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Lighting Up a New Era in Malawi’s Plumbing Sector

Leah Mtachila, a 22-year-old woman from Mponela, is making a name for herself in Malawi’s plumbing industry. She has been a part of a project called “Light Up” run by There Is Hope. The project, funded by the Petra Family through Welthungerhilfe (WHH), offers vocational training to young adults, including refugees and people with disabilities. The Light Up Project, which is a two-year project, aims at training 45 vulnerable refugee and Malawian young adults between the ages of 18 to 40, including people with disabilities, in Solar Photovoltaic Installation, and Plumbing.

For 22 Leah, the Light Up project has given her a pathway towards achieving her lifelong dream. Today, she is a partner at Maranatha Plumbing Specialists, a plumbing service provider at the Trading Centre.

Leah’s journey to becoming a partner at the plumbing firm is a narrative of ambition. It is a story that tells of the aspirations of countless young women in Malawi who are breaking barriers and venturing into domains traditionally reserved for men. Leah’s dream of owning a plumbing company is slowly materializing as she gets the necessary skills and insights from her current role.

“My ambition has always been to own my own plumbing company. I am here to get practical skills and gain insights into the business. Soon I will open mine,” she says.

From earning inadequate wages as a mobile money agent, to working as a secretary, Leah’s path took a decisive turn when she discovered the Light Up Program at the There is Hope Training institution in Dzaleka. Despite initial resistance from her parents, Leah’s determination saw her through the program, and her success has since transformed her family’s perception.

Through the skills and expertise gained at TIH in the Light Up Project, Leah has become a pillar of support for her family, contributing to her younger brother’s education and uplifting her parents’ spirits.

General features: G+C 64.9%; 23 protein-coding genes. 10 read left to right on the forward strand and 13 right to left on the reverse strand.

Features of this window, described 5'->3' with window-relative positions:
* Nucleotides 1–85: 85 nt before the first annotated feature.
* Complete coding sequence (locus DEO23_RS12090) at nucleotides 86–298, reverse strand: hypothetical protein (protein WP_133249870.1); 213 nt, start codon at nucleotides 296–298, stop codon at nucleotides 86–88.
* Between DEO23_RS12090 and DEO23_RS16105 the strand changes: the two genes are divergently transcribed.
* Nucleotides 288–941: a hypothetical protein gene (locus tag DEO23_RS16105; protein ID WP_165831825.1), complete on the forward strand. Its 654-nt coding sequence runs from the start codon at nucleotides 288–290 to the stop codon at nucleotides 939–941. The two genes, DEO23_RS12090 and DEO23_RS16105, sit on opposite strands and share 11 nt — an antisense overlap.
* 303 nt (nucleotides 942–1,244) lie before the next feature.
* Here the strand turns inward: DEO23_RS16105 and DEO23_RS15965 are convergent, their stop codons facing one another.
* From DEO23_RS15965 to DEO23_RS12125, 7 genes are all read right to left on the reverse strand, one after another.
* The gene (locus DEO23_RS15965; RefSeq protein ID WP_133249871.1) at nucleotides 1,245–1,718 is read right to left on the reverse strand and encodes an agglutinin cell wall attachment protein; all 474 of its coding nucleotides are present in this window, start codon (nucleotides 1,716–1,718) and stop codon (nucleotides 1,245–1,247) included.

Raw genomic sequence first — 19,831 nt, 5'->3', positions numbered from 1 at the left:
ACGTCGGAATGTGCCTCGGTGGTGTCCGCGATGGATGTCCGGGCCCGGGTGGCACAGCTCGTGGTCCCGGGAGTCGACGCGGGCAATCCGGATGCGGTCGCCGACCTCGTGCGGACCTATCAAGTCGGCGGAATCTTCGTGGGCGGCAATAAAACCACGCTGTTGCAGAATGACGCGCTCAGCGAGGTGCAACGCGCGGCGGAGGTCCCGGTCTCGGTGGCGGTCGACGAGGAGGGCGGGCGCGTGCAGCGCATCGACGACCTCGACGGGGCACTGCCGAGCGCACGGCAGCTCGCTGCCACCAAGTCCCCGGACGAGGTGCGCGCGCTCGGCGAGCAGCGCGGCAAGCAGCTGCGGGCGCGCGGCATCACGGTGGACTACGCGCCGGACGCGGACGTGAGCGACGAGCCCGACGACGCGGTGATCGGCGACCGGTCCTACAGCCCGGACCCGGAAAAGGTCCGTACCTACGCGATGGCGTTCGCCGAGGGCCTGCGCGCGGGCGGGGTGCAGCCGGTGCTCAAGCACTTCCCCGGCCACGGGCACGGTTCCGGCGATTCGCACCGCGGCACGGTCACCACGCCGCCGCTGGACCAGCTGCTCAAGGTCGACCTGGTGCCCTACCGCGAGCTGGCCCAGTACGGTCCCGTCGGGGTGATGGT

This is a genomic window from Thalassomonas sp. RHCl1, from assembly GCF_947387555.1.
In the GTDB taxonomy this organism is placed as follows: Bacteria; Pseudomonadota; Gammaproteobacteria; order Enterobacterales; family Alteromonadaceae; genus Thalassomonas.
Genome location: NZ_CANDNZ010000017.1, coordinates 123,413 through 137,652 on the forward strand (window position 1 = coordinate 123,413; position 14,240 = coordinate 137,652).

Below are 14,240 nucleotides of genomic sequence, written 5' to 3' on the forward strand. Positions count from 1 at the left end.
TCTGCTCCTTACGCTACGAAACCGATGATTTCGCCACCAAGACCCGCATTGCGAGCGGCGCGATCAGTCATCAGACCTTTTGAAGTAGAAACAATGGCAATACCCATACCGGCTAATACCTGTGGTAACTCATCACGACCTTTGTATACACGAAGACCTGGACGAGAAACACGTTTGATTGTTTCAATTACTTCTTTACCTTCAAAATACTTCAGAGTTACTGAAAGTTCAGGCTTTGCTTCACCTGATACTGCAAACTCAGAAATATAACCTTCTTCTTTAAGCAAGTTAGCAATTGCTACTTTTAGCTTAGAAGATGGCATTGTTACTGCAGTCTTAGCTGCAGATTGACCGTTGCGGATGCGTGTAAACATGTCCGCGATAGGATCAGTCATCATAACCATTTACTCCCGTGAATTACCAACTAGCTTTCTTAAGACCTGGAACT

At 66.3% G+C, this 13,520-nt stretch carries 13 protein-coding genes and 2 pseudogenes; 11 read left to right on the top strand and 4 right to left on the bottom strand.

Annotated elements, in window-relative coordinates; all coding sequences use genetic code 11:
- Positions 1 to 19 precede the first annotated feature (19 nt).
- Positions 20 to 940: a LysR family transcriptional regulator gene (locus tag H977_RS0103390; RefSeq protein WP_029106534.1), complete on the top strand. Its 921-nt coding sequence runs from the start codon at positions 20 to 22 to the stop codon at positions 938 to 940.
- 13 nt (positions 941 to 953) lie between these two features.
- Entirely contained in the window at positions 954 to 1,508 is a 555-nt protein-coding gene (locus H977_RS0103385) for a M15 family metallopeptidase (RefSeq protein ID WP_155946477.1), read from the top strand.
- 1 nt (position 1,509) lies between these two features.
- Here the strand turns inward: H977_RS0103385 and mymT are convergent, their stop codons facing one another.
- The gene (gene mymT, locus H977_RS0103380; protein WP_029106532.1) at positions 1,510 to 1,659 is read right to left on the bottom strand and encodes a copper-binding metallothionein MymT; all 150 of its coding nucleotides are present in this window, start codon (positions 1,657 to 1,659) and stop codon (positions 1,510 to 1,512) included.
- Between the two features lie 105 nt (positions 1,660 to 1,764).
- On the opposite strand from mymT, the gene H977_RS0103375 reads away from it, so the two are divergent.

“My parents are small scale  Leah at workbusinesspersons. Now I am able to support my parents, and this year I have managed to pay examination fees for my younger brother. My parents today support me,” she beams with pride.

Her success is a shining example of the transformative power of the Light Up project, which aims to sustainably improve the living conditions of youth in Dzaleka Refugee Camp and rural Malawi through Technical Vocational Education and Training (TVET) programs, focusing on plumbing and solar photovoltaic installation.

“I am very proud of how far I have come. I am able to handle any plumbing issues with ease, no matter how hard. The course prepared me well for this experience,” says Leah.

Since graduating, Leah has found her way back to TIH Training Centre for a post training support program under WHH, which seeks to equip graduates like Leah with digital literacy and business planning skills, preparing them for the modern marketplace.

The post-training support has been instrumental in Leah’s development. The digital literacy skills training she received in 2024 at the There Is Hope training Centre has opened new avenues for her business.

“I am proud of the path I have taken. The digital skills I have acquired will help me set up my business and advertise online. At first, I though there are only traditional means to getting clients. Now my world has been broadened,” she said.

Leah’s story highlights the transformative power of education and vocational skills development. As Leah and others like her set up their businesses and secure employment in plumbing and other trade, they pave the way for a brighter future for themselves and their communities.

The success of the Light Up program is evident in the number of youths it has trained in plumbing and other trades. Vulnerable youths like Leah are not only finding employment but are also becoming entrepreneurs, setting up their own businesses and contributing to the economic growth of their communities.